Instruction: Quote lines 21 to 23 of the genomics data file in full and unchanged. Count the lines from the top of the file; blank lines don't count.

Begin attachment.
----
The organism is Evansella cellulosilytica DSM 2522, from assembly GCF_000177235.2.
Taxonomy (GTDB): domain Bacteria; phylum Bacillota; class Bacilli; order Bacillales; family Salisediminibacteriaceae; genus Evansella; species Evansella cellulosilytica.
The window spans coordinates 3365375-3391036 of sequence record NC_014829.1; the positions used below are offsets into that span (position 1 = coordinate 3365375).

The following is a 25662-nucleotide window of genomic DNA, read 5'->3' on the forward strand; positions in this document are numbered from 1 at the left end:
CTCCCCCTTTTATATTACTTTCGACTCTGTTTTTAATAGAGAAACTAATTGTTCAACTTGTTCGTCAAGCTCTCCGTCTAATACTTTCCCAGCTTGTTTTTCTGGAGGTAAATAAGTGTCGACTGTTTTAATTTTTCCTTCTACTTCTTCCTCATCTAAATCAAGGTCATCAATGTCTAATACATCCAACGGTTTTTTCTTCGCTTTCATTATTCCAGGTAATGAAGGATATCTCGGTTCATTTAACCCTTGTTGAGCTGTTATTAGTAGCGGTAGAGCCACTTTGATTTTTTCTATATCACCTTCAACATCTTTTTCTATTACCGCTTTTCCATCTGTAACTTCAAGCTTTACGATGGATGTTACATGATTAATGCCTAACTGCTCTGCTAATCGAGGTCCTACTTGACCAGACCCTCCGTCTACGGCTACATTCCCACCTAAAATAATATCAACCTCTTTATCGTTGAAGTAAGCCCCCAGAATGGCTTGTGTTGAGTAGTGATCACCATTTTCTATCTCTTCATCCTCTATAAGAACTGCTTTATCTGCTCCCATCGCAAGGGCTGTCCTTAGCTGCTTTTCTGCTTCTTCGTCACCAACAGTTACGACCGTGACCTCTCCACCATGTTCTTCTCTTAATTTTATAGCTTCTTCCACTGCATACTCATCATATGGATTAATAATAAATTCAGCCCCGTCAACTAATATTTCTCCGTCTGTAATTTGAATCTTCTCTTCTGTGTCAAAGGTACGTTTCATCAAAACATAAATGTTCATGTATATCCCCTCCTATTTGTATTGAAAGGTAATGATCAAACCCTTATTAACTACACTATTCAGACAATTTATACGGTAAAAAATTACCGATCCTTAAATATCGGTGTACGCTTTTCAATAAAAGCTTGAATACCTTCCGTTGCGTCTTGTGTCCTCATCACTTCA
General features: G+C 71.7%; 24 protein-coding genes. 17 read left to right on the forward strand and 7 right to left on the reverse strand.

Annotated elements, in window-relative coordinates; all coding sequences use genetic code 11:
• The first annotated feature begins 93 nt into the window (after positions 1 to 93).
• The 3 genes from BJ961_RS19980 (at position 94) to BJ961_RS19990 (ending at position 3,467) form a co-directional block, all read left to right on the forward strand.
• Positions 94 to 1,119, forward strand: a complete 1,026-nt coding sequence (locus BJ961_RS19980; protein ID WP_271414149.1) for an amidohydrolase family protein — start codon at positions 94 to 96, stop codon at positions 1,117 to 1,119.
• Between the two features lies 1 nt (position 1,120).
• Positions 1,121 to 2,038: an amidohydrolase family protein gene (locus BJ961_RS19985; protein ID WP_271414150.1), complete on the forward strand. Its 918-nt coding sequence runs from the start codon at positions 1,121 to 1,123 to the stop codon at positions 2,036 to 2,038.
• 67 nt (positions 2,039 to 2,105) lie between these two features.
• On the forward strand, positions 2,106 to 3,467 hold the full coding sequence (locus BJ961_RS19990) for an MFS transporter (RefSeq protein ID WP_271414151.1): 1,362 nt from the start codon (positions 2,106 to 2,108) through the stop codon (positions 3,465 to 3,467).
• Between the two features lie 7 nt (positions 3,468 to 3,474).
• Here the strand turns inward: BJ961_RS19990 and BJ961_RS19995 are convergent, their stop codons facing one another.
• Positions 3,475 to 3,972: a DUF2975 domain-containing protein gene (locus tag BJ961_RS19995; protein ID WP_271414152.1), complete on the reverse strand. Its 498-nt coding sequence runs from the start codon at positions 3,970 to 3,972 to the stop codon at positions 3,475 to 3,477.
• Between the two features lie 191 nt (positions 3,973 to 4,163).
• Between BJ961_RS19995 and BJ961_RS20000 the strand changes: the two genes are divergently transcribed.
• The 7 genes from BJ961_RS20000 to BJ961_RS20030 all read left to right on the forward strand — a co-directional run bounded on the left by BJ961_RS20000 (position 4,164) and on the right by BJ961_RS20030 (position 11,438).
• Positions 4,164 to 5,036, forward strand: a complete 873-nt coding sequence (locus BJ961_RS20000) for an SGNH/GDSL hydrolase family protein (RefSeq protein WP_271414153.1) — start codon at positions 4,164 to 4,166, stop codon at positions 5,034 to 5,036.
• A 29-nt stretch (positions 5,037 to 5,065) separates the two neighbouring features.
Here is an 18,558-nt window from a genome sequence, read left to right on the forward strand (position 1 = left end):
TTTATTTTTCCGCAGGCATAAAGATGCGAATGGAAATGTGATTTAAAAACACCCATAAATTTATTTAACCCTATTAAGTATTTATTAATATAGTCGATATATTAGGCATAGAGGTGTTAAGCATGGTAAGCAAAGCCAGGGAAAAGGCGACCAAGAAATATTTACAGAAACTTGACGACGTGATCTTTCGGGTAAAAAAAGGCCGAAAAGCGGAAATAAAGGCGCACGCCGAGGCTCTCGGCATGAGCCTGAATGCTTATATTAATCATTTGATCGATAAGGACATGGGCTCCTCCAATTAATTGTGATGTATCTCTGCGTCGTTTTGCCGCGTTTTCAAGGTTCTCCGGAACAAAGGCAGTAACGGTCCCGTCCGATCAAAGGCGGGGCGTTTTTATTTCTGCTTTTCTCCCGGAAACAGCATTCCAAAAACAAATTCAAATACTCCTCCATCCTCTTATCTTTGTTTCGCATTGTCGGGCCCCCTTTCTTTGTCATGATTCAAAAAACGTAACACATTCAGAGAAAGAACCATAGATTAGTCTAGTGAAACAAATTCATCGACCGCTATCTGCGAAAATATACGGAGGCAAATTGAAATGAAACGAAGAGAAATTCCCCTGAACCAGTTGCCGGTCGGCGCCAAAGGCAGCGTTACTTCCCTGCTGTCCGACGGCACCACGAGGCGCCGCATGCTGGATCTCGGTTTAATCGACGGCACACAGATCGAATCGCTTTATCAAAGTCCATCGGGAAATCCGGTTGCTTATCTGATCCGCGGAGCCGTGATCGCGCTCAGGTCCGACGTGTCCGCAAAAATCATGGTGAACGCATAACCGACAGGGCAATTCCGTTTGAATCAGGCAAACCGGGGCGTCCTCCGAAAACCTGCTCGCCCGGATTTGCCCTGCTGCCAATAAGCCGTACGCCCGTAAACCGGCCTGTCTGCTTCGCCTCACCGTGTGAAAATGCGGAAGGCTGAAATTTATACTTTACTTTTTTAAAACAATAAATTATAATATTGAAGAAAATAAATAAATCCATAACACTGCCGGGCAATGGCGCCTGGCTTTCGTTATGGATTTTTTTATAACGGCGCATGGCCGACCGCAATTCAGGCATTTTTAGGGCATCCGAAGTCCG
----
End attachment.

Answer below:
• Positions 4,164 to 5,036, forward strand: a complete 873-nt coding sequence (locus BJ961_RS20000) for an SGNH/GDSL hydrolase family protein (RefSeq protein WP_271414153.1) — start codon at positions 4,164 to 4,166, stop codon at positions 5,034 to 5,036.
• A 29-nt stretch (positions 5,037 to 5,065) separates the two neighbouring features.
Here is an 18,558-nt window from a genome sequence, read left to right on the forward strand (position 1 = left end):